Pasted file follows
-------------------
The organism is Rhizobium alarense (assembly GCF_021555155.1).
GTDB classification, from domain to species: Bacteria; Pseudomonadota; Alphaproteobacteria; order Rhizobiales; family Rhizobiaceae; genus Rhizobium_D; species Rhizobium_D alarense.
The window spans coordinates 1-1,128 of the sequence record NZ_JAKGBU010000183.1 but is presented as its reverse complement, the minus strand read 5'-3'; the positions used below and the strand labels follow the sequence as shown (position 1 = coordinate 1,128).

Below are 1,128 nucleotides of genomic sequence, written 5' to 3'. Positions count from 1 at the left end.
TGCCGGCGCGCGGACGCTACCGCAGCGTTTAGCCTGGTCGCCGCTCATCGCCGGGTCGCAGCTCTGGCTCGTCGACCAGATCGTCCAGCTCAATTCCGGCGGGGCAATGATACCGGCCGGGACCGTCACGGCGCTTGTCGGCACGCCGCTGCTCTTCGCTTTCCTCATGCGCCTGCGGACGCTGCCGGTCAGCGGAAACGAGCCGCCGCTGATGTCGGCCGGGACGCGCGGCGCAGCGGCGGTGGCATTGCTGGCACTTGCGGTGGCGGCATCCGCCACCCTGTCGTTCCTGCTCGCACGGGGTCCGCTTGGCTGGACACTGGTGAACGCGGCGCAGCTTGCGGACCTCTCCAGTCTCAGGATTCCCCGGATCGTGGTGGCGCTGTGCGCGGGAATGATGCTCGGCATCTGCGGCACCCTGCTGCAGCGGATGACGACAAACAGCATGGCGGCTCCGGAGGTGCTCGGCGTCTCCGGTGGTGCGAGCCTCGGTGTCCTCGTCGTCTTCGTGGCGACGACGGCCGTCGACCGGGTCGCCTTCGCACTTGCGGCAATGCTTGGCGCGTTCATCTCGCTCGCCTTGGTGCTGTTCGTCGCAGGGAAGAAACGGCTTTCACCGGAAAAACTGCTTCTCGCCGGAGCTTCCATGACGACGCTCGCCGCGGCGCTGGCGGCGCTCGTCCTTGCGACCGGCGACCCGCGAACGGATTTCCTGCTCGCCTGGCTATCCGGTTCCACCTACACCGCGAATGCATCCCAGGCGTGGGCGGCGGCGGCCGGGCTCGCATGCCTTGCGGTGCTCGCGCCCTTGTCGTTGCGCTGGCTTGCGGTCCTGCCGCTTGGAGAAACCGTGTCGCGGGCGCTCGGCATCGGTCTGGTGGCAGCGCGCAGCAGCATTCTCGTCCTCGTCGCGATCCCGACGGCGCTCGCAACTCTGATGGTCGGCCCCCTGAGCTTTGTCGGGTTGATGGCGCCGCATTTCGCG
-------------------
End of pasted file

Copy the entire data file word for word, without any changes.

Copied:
The organism is Rhizobium alarense (assembly GCF_021555155.1).
GTDB classification, from domain to species: Bacteria; Pseudomonadota; Alphaproteobacteria; order Rhizobiales; family Rhizobiaceae; genus Rhizobium_D; species Rhizobium_D alarense.
The window spans coordinates 1-1,128 of the sequence record NZ_JAKGBU010000183.1 but is presented as its reverse complement, the minus strand read 5'-3'; the positions used below and the strand labels follow the sequence as shown (position 1 = coordinate 1,128).

Below are 1,128 nucleotides of genomic sequence, written 5' to 3'. Positions count from 1 at the left end.
TGCCGGCGCGCGGACGCTACCGCAGCGTTTAGCCTGGTCGCCGCTCATCGCCGGGTCGCAGCTCTGGCTCGTCGACCAGATCGTCCAGCTCAATTCCGGCGGGGCAATGATACCGGCCGGGACCGTCACGGCGCTTGTCGGCACGCCGCTGCTCTTCGCTTTCCTCATGCGCCTGCGGACGCTGCCGGTCAGCGGAAACGAGCCGCCGCTGATGTCGGCCGGGACGCGCGGCGCAGCGGCGGTGGCATTGCTGGCACTTGCGGTGGCGGCATCCGCCACCCTGTCGTTCCTGCTCGCACGGGGTCCGCTTGGCTGGACACTGGTGAACGCGGCGCAGCTTGCGGACCTCTCCAGTCTCAGGATTCCCCGGATCGTGGTGGCGCTGTGCGCGGGAATGATGCTCGGCATCTGCGGCACCCTGCTGCAGCGGATGACGACAAACAGCATGGCGGCTCCGGAGGTGCTCGGCGTCTCCGGTGGTGCGAGCCTCGGTGTCCTCGTCGTCTTCGTGGCGACGACGGCCGTCGACCGGGTCGCCTTCGCACTTGCGGCAATGCTTGGCGCGTTCATCTCGCTCGCCTTGGTGCTGTTCGTCGCAGGGAAGAAACGGCTTTCACCGGAAAAACTGCTTCTCGCCGGAGCTTCCATGACGACGCTCGCCGCGGCGCTGGCGGCGCTCGTCCTTGCGACCGGCGACCCGCGAACGGATTTCCTGCTCGCCTGGCTATCCGGTTCCACCTACACCGCGAATGCATCCCAGGCGTGGGCGGCGGCGGCCGGGCTCGCATGCCTTGCGGTGCTCGCGCCCTTGTCGTTGCGCTGGCTTGCGGTCCTGCCGCTTGGAGAAACCGTGTCGCGGGCGCTCGGCATCGGTCTGGTGGCAGCGCGCAGCAGCATTCTCGTCCTCGTCGCGATCCCGACGGCGCTCGCAACTCTGATGGTCGGCCCCCTGAGCTTTGTCGGGTTGATGGCGCCGCATTTCGCG